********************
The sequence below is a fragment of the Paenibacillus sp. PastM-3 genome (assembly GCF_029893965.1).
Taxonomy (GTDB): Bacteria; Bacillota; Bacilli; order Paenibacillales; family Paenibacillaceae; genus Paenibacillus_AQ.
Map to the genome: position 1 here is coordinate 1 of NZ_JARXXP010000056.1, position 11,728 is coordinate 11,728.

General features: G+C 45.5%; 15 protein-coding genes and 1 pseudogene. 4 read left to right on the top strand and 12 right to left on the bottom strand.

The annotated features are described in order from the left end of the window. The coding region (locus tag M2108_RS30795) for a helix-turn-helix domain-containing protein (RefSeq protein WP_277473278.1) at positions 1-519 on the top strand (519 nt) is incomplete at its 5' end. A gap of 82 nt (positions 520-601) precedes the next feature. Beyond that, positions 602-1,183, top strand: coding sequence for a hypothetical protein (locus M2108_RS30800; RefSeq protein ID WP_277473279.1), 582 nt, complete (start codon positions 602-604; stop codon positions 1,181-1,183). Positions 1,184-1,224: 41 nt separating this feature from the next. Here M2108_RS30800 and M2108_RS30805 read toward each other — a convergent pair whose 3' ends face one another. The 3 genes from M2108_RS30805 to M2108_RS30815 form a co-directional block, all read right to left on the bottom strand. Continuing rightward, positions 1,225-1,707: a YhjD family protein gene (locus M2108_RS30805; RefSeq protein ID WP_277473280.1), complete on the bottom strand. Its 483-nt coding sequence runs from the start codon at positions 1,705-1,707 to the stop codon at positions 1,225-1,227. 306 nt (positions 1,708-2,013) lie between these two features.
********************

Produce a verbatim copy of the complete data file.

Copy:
The sequence below is a fragment of the Paenibacillus sp. PastM-3 genome (assembly GCF_029893965.1).
Taxonomy (GTDB): Bacteria; Bacillota; Bacilli; order Paenibacillales; family Paenibacillaceae; genus Paenibacillus_AQ.
Map to the genome: position 1 here is coordinate 1 of NZ_JARXXP010000056.1, position 11,728 is coordinate 11,728.

General features: G+C 45.5%; 15 protein-coding genes and 1 pseudogene. 4 read left to right on the top strand and 12 right to left on the bottom strand.

The annotated features are described in order from the left end of the window. The coding region (locus tag M2108_RS30795) for a helix-turn-helix domain-containing protein (RefSeq protein WP_277473278.1) at positions 1-519 on the top strand (519 nt) is incomplete at its 5' end. A gap of 82 nt (positions 520-601) precedes the next feature. Beyond that, positions 602-1,183, top strand: coding sequence for a hypothetical protein (locus M2108_RS30800; RefSeq protein ID WP_277473279.1), 582 nt, complete (start codon positions 602-604; stop codon positions 1,181-1,183). Positions 1,184-1,224: 41 nt separating this feature from the next. Here M2108_RS30800 and M2108_RS30805 read toward each other — a convergent pair whose 3' ends face one another. The 3 genes from M2108_RS30805 to M2108_RS30815 form a co-directional block, all read right to left on the bottom strand. Continuing rightward, positions 1,225-1,707: a YhjD family protein gene (locus M2108_RS30805; RefSeq protein ID WP_277473280.1), complete on the bottom strand. Its 483-nt coding sequence runs from the start codon at positions 1,705-1,707 to the stop codon at positions 1,225-1,227. 306 nt (positions 1,708-2,013) lie between these two features.